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INDEPENDENCE – Three years ago, Grayson County took the chance on a new alternative sentencing program that very few localities had tried. Today, the Day Report Center has provided the county a net savings of $149,000 and rising.
Supervisors Chairman Mike Maynard remembers when a representative from Giles County came and spoke to Grayson officials about a Day Report Program, designed to keep non-violent offenders out of jail and help rehabilitate them into productive citizens.
Now, three years after the program kicked off, Grayson’s program is a model for other localities, such as neighboring Carroll County.
Emil Butler has served as the director of the program since its inception and, while he is preparing to retire this month, he wanted to share with the board and citizens the success the program has had.
On Jan. 25, 2010, the program was first opened up for assignees. The program was designed to keep eligible offenders out of jail, and has proven to do just that.
As of the end of 2012, Butler said a total of 7,622 days in jail have been saved. The county would otherwise have had to pay for those.
“This is the number of days these folks would have been in jail if not for the Day Report Program,” Butler said. That equated to about $223,000 in fees the county would have paid to the New River Valley Regional Jail.
During that same time, operating expenses for the center were just over $98,000. With fees of $60 collected each month, the total net savings for the three-year period surpassed $149,000.
“That’s real money,” Butler said. “That’s money that would have gone out of the county to the jail.”
The program has served 41 offenders to date, with 24 successfully completing the program.
Additionally, the program has served 10 Virginia Alcohol Safety Action Program (VASAP) offenders, with nine successfully completing the program.
Currently, the program has seven active Day Report Center offenders and one VASAP offender.
“The program has proven itself to be beneficial to everyone involved,” Butler said. “This benefits not only the county, but the offenders that have participated, as well.”
While the county has reaped the benefits by saving jail fees to house prisoners, Grayson also has been provided with a pool of workers for community service. All Day Report Center participants not otherwise employed are required to do 40 hours of community service, while those with full time employment must do 12 hours a week.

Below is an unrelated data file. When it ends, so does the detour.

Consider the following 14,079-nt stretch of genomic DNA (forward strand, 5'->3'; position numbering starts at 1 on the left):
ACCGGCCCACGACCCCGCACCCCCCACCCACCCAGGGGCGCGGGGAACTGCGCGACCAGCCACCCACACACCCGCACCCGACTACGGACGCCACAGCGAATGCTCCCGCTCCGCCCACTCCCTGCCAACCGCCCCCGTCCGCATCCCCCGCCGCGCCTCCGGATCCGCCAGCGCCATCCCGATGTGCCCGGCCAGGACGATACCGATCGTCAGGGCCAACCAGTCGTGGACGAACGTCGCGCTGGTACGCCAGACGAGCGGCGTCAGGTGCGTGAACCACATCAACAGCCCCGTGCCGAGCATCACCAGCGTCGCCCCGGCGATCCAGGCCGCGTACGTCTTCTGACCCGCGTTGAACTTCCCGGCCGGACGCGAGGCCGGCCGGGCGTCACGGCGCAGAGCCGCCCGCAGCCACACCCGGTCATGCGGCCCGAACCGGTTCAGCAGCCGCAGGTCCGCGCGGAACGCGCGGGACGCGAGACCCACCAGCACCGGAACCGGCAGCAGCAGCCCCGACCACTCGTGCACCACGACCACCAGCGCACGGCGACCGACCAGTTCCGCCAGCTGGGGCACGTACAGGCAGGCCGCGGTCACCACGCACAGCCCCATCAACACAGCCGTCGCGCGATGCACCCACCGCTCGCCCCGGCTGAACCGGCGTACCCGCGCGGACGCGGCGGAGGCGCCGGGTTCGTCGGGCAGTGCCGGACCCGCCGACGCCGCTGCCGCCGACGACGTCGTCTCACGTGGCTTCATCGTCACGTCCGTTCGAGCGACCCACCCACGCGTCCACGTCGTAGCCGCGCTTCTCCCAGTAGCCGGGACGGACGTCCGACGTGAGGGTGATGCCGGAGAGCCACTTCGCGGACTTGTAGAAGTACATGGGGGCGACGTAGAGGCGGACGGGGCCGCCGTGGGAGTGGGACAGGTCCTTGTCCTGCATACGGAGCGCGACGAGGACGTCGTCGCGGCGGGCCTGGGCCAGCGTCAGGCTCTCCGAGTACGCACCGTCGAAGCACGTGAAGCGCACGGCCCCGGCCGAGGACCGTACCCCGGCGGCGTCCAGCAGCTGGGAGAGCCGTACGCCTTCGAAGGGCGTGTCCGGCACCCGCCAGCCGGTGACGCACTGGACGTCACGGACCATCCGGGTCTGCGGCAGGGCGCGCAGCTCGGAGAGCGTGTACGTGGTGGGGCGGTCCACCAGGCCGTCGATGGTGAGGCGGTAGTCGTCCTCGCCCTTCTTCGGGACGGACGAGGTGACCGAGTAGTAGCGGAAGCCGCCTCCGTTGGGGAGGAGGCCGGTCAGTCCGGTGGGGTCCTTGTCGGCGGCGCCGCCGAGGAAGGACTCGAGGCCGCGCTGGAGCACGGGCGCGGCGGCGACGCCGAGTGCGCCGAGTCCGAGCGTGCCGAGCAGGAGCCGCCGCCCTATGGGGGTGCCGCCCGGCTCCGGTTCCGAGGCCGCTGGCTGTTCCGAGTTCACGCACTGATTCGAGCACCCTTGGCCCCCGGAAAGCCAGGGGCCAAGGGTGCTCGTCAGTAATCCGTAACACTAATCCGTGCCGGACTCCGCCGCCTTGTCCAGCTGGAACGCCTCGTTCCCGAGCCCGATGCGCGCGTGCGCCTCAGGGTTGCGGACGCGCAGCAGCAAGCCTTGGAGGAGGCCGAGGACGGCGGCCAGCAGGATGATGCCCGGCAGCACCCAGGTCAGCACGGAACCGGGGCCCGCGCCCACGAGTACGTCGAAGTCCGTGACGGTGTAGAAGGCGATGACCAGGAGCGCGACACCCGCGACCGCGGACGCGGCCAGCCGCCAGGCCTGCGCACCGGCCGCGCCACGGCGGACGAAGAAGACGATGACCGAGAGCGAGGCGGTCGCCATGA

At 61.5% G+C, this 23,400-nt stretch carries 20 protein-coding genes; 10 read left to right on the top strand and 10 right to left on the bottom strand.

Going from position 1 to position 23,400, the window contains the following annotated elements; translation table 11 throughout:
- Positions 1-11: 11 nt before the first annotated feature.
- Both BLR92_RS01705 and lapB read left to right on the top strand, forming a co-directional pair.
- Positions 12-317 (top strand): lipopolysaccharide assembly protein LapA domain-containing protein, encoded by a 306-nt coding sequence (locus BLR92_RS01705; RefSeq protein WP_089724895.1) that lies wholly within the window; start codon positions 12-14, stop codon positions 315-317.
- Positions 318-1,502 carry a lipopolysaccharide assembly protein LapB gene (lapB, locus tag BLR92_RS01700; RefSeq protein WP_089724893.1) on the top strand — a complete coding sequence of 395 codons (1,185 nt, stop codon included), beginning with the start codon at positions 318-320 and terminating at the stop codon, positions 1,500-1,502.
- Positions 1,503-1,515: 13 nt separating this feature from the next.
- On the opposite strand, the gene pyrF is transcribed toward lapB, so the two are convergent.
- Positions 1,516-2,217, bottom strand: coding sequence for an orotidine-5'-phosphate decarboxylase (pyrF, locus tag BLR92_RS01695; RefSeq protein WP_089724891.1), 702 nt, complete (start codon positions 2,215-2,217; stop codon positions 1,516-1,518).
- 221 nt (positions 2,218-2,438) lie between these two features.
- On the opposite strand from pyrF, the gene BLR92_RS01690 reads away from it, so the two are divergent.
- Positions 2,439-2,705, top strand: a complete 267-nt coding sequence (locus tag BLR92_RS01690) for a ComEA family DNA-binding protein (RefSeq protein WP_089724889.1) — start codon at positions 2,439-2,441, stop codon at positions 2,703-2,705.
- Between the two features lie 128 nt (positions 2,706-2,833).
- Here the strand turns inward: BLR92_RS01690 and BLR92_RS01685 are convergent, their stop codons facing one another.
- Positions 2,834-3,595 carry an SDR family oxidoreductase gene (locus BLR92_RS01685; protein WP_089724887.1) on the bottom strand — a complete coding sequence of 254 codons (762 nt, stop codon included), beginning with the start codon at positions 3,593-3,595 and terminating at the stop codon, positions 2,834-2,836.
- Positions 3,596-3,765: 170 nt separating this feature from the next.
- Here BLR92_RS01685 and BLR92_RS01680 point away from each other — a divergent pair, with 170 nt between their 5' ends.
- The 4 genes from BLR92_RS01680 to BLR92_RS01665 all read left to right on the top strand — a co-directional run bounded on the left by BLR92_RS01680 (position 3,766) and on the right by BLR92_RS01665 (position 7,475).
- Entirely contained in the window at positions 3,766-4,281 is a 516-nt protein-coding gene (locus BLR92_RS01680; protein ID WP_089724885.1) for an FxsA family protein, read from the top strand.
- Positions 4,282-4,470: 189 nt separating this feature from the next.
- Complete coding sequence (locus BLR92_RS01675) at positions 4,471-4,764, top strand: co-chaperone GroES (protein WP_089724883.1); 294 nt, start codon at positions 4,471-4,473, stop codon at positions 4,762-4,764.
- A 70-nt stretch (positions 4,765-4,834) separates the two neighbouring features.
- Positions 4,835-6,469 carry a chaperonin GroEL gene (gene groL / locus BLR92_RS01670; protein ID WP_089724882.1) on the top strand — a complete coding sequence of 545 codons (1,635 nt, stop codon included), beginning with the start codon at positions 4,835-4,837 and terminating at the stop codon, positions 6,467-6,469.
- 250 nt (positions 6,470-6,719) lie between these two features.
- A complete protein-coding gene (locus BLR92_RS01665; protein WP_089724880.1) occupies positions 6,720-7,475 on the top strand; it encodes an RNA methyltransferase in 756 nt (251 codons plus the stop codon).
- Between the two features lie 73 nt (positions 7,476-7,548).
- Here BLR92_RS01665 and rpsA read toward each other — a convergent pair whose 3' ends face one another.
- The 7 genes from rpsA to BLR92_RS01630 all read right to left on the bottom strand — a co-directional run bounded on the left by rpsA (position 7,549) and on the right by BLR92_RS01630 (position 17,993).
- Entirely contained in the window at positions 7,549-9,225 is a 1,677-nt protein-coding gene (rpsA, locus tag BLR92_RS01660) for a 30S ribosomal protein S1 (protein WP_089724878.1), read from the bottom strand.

These participants have been put to work in areas like public works, the recreation department, courthouse maintenance, public library, government offices and civic organizations.
The harder benefit to measure, however, is the fact that the county has people removed from what is referred to as the “offender circle.”
“These folks get in [jail] and get caught up in the system,” Butler explained. “They offend and go to jail. Come out and offend again and go to jail. We’re trying to break that cycle and get them back to being productive citizens in the community again.”
Offenders benefit from the program by being kept out of jail and through weekly counseling sessions. Some obtain their GED while in the program, while others go through narcotics or alcohol abuse treatment.
One former participant was a man who got caught up in a drug sting. He lost his job and was sentenced to five years in the Department of Corrections.
Four years was suspended and he received a one-year assignment to the Day Report Center.
The man worked on the back of a trash truck until he was able to secure employment again and now he has worked his way into management at his profession.
“He’s done well, considering his background and where he was headed,” Butler said. The man told him that if it had not been for the program, he would have been lost.
Another participant was a woman who was at a party where several people were drinking and someone was fatally shot. She was charged with involuntary manslaughter and was sentenced to 10 years in prison.
“This girl has never gotten a traffic ticket,” Butler said.
Because of the Day Report Center, she received a second chance, did some community service, completed her GED and now is in college.
“These are folks we’ve pulled back from the brink and put them back into society,” Butler said. “There are no losers. I feel very good about the program and I think it’s only going to continue.”
Grayson County Administrator Jonathan Sweet said this was a program that the county was not required to do. “It’s an initiative that Grayson took a chance on and saw value in and we have successfully implemented.”
He noted that all the benefits might never be quantified, in terms of the impact on prisoners’ lives. “It’s been a huge success.”
Butler also introduced supervisors to his replacement, who he trained for a month, up until he retired at the end of April.
Renae Sadler comes from the Pulaski County Sheriff’s Department. She has a number of years experience as a sheriff’s deputy.
Butler said he expected a “smooth transition” and said that the program has been left in good hands.
Sadler said she was excited to be working for Grayson and looked forward to continuing to build upon the success of the Day Report Center.